Today, our Guidance Green committee hosted the 7th Annual Eat. Learn. Live Green event. Heal The Bay, Locali, and The Sierra Club join us for our annual event to talk about how to take care of our planet and ourselves.
Some highlights of the day include:
25% of Western Pharmaceuticals are created from 1% of the flora found in the Amazon forest. Yet, with 1 acre of the Amazon disappearing every second, the forest will be gone in more than 40 years. We need to to stop this depletion.
70% of oxygen comes from seaweed and plankton; but our urban run-off is polluting our oceans. What are we doing to reduce waste and urban run-off which is very harmful to oceanlife?
Cigarette butts are the number 1 form of pollution worldwide, followed by food wrappers/containers, plastic bottles, plastic bags, and caps/lids.
Plastic comprises 90% of surface waste and 60-80% of marine debris. We need to recycle and reuse as much as possible.
Only go into the ocean 3 days after it rains; and stay away at least 100 yards from storm drains that flow into the ocean. Pollutants from run-off are plentiful and make the waters unsafe.
As we can all guess, Los Angeles has the worst smog in the country.
20-25% of our residents have asthma as compared to the national average of 8-10%.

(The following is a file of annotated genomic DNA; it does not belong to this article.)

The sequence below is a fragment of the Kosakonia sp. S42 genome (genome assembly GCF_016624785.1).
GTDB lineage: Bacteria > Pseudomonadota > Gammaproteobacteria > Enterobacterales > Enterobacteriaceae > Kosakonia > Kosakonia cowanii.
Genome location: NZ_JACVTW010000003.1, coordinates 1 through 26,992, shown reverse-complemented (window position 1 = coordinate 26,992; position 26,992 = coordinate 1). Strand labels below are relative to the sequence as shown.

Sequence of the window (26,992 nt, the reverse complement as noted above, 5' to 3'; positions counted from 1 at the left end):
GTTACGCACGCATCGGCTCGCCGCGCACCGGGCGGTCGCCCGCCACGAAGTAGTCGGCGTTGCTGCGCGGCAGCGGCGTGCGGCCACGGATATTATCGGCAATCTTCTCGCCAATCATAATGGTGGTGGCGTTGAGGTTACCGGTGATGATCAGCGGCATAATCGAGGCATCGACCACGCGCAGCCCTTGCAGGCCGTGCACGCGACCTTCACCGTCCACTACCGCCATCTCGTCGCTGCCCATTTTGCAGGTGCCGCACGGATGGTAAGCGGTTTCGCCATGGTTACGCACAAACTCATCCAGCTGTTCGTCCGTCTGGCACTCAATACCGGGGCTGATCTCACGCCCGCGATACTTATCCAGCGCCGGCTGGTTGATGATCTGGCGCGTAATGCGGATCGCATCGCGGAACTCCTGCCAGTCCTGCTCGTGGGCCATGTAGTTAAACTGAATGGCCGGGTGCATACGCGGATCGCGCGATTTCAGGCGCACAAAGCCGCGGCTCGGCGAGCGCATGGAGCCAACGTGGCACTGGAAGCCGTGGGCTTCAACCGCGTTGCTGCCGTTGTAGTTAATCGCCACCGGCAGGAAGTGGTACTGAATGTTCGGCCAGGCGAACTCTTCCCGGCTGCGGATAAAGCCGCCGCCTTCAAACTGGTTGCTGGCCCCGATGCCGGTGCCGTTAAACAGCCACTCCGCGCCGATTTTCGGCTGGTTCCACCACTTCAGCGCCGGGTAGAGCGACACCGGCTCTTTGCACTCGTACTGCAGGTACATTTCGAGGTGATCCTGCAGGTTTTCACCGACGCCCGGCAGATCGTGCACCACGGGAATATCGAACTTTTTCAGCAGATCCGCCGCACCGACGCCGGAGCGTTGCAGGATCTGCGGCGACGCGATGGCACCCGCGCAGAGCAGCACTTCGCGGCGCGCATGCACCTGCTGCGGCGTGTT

The Sierra Club’s current “My Generation” campaign is a statewide effort to ensure that every Californian is able to enjoy the access and benefits that come from the use of affordable, local clean renewable sources of energy thereby reducing our overall reliance on dangerous fossil fuels.
Eat at Locali. All their food is organic, responsibly grown. Their deli meats are antibiotic-free, growth hormone-free, casein-free, gluten-free, nitrate-free + vegeterian-fed; tuna- wild caught/dolphin safe. They use four stage reverse osmosis filtered water used in food prep, ice, smoothies & coffee.And, they have non-GMO vegan meats. THANK YOU for catering our event!
Thank you to everyone who attended and we hope you continue to Eat, Learn and live Green!
It is a closed-loop ecosystem in which wastewater from the fish is pumped to the plants, where beneficial bacteria convert fish waste to nutrients the plants need to grow. By taking up these nutrients, the plants clean the water as it is returned to the fish. Soil is unnecessary in this system as the fish waste serves as fertilizer for the plants, and the tank is self-cleaning.